First and foremost, we are disciples of Jesus Christ. We believe in the one God: Father, Son, and Holy Spirit. 

The Episcopal Church of the Nativity is part of the worldwide community of faith called “the Anglican Communion.” We share a common heritage, style of worship, and are in relationship with the Archbishop of Canterbury in England. The Anglican Communion has 85 million members.

To tell you what we believe, we need to introduce you to a special book called the Book of Common Prayer. 

The Book of Common Prayer is an ancient but evolving book that contains the content of our worship services, the catechism (a summary of instruction about the core pieces of our faith), and a few of the creeds and historical documents that have made us who we are today. 

While the SIMPLEST way to learn what we believe is to visit us for worship and listen to the words we pray, we’ve also included information below if you would like to discover more about our core beliefs. 

The Bible

"Blessed Lord, who caused all holy Scriptures to be written for our learning: Grant us so to hear them, read, mark, learn, and inwardly digest them" (Book of Common Prayer, p. 236). 

Scripture is our foundation. We believe that scripture, understood through tradition and reason, contains all things necessary for salvation. 

Our worship is filled with scripture from beginning to end. On a typical Sunday, we read and reflect on four different passages from both the Old and New Testaments. Approximately 70% of the Book of Common Prayer comes directly from the the Bible, and Episcopalians read more Holy Scripture in Sunday worship than almost any other denomination in Christianity. 

The Book of Common Prayer

The Book of Common Prayer is a treasure chest full of devotional and teaching resources for individuals and congregations, but it is also the primary symbol of our unity. We, who are many and diverse, come together in Christ through our worship, our common prayer.


“In him you have brought us out of error into truth, out of sin into righteousness, out of death into life” (Book of Common Prayer, p. 368). 

As Episcopalians, we are followers of Jesus Christ, and both our worship and our mission are in Christ’s name. In Jesus, we discover that God is love, and through baptism, we share in his victory over sin and death.  


“The Creeds are statements of our basic beliefs about God” (Book of Common Prayer, p. 851).

We will always have questions, but in the two foundational statements of faith – the Apostles’ Creed used at baptism, and the Nicene Creed used at communion – we join Christians throughout the ages in affirming our faith in one God who created us, redeemed us, and sanctifies us.


“Holy Baptism is full initiation by water and the Holy Spirit into Christ’s Body, the Church” (Book of Common Prayer, p. 298).

In the waters of baptism we are reminded that we belong to God and nothing can separate us from the love of God. We also find ourselves part of an extended family, one with Christians throughout the ages and across the world, what we call the “one, holy, catholic [meaning 'universal'], and apostolic Church.”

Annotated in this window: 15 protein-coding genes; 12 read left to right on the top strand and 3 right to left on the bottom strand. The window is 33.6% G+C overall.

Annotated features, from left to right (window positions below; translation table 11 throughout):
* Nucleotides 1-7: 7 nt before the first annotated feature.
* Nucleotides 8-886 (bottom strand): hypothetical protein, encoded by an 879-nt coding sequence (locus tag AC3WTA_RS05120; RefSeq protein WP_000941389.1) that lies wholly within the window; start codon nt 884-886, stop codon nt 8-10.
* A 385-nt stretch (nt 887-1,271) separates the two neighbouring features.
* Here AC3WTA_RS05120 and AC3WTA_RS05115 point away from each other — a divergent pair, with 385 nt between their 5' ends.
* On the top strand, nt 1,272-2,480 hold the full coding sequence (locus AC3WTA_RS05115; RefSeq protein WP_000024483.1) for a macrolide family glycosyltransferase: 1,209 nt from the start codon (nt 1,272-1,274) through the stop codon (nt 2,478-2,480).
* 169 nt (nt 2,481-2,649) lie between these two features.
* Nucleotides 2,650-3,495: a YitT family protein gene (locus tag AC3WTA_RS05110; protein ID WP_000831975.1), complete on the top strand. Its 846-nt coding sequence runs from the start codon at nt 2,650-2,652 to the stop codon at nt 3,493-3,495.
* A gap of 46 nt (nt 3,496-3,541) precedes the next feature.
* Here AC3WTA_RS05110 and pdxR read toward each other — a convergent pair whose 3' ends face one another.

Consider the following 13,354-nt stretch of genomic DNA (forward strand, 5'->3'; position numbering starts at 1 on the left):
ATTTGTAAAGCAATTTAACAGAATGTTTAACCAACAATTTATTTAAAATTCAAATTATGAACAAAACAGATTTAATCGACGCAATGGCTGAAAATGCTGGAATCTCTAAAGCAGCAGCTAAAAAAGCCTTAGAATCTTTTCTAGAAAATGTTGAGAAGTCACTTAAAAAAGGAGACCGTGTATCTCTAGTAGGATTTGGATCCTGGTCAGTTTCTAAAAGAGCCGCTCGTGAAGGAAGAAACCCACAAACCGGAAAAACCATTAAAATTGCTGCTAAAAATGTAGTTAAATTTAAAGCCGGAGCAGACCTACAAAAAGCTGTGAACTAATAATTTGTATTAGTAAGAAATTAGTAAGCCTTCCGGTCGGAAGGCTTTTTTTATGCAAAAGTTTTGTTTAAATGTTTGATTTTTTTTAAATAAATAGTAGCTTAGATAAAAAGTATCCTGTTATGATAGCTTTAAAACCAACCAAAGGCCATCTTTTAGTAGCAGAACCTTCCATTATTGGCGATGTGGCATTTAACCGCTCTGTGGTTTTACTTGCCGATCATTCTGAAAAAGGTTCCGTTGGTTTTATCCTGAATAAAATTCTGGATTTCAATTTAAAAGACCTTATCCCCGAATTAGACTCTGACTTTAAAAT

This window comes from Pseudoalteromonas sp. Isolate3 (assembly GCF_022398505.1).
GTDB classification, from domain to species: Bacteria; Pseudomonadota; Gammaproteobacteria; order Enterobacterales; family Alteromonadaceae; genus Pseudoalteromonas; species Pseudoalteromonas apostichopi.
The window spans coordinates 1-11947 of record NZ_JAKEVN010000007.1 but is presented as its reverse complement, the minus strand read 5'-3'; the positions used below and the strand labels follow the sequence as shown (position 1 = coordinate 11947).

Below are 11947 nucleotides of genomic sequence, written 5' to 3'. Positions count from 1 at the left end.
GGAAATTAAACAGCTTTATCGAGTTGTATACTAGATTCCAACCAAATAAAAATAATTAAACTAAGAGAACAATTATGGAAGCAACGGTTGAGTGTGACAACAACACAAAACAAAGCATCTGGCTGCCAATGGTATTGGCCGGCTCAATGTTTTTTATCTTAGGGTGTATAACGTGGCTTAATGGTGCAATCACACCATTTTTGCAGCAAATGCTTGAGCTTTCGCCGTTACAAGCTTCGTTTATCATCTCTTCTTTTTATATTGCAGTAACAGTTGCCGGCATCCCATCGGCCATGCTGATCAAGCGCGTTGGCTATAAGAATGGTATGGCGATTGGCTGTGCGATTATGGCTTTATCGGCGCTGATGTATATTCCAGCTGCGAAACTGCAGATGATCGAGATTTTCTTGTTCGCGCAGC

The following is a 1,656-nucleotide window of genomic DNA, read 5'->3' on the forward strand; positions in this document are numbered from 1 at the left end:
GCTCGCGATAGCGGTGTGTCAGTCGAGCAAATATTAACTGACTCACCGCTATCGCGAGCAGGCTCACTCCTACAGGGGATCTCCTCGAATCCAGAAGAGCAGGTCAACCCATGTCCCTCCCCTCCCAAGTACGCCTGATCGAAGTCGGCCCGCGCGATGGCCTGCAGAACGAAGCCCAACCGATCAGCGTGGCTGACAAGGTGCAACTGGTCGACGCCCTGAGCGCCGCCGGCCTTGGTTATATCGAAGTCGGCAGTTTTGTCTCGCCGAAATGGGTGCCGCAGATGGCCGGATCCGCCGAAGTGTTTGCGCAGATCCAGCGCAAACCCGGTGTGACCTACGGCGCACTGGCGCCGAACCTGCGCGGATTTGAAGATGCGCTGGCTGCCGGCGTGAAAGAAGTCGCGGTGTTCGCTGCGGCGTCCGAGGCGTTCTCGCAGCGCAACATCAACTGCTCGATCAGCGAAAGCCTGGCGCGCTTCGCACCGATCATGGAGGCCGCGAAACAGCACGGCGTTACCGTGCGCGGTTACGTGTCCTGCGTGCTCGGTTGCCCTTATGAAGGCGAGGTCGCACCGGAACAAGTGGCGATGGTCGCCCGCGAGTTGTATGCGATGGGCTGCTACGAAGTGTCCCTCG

The Rite of Holy Baptism can be found on pp. 297-308 of the Book of Common Prayer.


"We thank you ... for assuring us in these holy mysteries that we are living members of the Body of your Son, and heirs of your eternal kingdom" (Book of Common Prayer, p. 366). 

It goes by several names: Holy Communion, the Eucharist (which literally means "thanksgiving"), mass. But whatever it’s called, this is the family meal for Christians and a foretaste of the heavenly banquet. As such, all persons who have been baptized, and are therefore part of the extended family that is the Church, are welcome to receive the bread and wine, and be in communion with God and each other.


“Sacraments are outward and visible signs of inward and spiritual grace” (Book of Common Prayer, p. 857).

Besides baptism and the Eucharist (Holy Communion), the church recognizes other spiritual markers in our journey of faith. These include:

  • Confirmation (the adult affirmation of our baptismal vows), pp. 413-419, Book of Common Prayer
  • Reconciliation of a Penitent (private confession), pp. 447-452, Book of Common Prayer
  • Matrimony (Christian marriage),  pp. 422-438, Book of Common Prayer
  • Orders (ordination as deacon, priest, or bishop), pp. 510-555, Book of Common Prayer
  • Unction (anointing with oil those who are sick or dying) pp. 453-467, Book of Common Prayer

These help us to be a sacramental people, seeing God always at work around us. 


"It is a commentary on the creeds, but is not meant to be a complete statement of belief and practices; rather, it is a point of departure for the teacher" (Book of Common Prayer, p. 844). 

Offered in a question-and-answer format, the Catechism found in the back of the Book of Common Prayer (pp. 845-862) helps teach the foundational truths of the Christian faith.


"Lord, make us instruments of your peace. Where there is hatred, let us sow love" (Book of Common Prayer, p. 833). 

The promises we make in our Baptismal Covenant are reminders that we are not yet perfect, that we are called to move deeper in our faith and make a difference in our world. We do so together as the church, always professing that we will indeed live into our baptismal vows as followers of Christ, but always “with God’s help."

While you can read lots about our beliefs, the best way to learn about what we believe is to come and listen and pray with us.  The Episcopal Church of the Nativity in Greenwood welcomes you!